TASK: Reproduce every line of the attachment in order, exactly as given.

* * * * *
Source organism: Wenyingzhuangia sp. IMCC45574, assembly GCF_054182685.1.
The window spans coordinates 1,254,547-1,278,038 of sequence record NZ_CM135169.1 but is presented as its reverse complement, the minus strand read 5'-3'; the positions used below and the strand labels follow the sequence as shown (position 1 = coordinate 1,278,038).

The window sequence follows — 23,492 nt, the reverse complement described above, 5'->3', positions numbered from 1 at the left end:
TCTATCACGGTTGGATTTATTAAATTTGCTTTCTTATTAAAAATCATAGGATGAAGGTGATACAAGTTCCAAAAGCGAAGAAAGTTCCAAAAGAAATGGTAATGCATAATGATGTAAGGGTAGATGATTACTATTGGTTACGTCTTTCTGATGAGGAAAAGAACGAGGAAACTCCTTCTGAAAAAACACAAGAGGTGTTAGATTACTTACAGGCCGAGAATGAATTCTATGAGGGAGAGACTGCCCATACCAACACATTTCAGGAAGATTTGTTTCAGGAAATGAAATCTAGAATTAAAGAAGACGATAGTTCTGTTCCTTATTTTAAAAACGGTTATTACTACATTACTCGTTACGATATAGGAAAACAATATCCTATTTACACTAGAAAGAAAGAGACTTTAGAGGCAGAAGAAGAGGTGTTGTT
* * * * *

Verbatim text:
Source organism: Wenyingzhuangia sp. IMCC45574, assembly GCF_054182685.1.
The window spans coordinates 1,254,547-1,278,038 of sequence record NZ_CM135169.1 but is presented as its reverse complement, the minus strand read 5'-3'; the positions used below and the strand labels follow the sequence as shown (position 1 = coordinate 1,278,038).

The window sequence follows — 23,492 nt, the reverse complement described above, 5'->3', positions numbered from 1 at the left end:
TCTATCACGGTTGGATTTATTAAATTTGCTTTCTTATTAAAAATCATAGGATGAAGGTGATACAAGTTCCAAAAGCGAAGAAAGTTCCAAAAGAAATGGTAATGCATAATGATGTAAGGGTAGATGATTACTATTGGTTACGTCTTTCTGATGAGGAAAAGAACGAGGAAACTCCTTCTGAAAAAACACAAGAGGTGTTAGATTACTTACAGGCCGAGAATGAATTCTATGAGGGAGAGACTGCCCATACCAACACATTTCAGGAAGATTTGTTTCAGGAAATGAAATCTAGAATTAAAGAAGACGATAGTTCTGTTCCTTATTTTAAAAACGGTTATTACTACATTACTCGTTACGATATAGGAAAACAATATCCTATTTACACTAGAAAGAAAGAGACTTTAGAGGCAGAAGAAGAGGTGTTGTT